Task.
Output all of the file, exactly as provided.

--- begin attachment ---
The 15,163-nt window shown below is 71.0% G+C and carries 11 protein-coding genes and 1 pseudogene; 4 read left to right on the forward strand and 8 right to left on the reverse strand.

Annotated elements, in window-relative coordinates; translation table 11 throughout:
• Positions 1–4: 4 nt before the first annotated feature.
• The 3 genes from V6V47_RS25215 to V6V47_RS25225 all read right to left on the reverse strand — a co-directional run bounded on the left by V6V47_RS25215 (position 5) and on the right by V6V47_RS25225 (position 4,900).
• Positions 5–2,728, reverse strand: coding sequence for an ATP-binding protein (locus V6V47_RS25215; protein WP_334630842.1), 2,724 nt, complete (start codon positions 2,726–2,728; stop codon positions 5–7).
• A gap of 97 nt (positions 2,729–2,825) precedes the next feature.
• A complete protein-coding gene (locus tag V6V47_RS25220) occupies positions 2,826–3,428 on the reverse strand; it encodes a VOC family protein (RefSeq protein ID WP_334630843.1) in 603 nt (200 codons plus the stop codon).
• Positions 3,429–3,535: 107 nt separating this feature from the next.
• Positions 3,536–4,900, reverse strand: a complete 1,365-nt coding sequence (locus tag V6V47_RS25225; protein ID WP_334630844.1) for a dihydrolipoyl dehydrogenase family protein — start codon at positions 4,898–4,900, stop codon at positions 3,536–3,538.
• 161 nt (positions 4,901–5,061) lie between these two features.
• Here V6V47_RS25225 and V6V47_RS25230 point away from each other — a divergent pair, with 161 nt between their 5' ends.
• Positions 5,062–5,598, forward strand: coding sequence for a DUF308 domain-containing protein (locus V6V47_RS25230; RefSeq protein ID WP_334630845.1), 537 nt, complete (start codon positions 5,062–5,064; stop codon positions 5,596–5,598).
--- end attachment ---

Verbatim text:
The 15,163-nt window shown below is 71.0% G+C and carries 11 protein-coding genes and 1 pseudogene; 4 read left to right on the forward strand and 8 right to left on the reverse strand.

Annotated elements, in window-relative coordinates; translation table 11 throughout:
• Positions 1–4: 4 nt before the first annotated feature.
• The 3 genes from V6V47_RS25215 to V6V47_RS25225 all read right to left on the reverse strand — a co-directional run bounded on the left by V6V47_RS25215 (position 5) and on the right by V6V47_RS25225 (position 4,900).
• Positions 5–2,728, reverse strand: coding sequence for an ATP-binding protein (locus V6V47_RS25215; protein WP_334630842.1), 2,724 nt, complete (start codon positions 2,726–2,728; stop codon positions 5–7).
• A gap of 97 nt (positions 2,729–2,825) precedes the next feature.
• A complete protein-coding gene (locus tag V6V47_RS25220) occupies positions 2,826–3,428 on the reverse strand; it encodes a VOC family protein (RefSeq protein ID WP_334630843.1) in 603 nt (200 codons plus the stop codon).
• Positions 3,429–3,535: 107 nt separating this feature from the next.
• Positions 3,536–4,900, reverse strand: a complete 1,365-nt coding sequence (locus tag V6V47_RS25225; protein ID WP_334630844.1) for a dihydrolipoyl dehydrogenase family protein — start codon at positions 4,898–4,900, stop codon at positions 3,536–3,538.
• 161 nt (positions 4,901–5,061) lie between these two features.
• Here V6V47_RS25225 and V6V47_RS25230 point away from each other — a divergent pair, with 161 nt between their 5' ends.
• Positions 5,062–5,598, forward strand: coding sequence for a DUF308 domain-containing protein (locus V6V47_RS25230; RefSeq protein ID WP_334630845.1), 537 nt, complete (start codon positions 5,062–5,064; stop codon positions 5,596–5,598).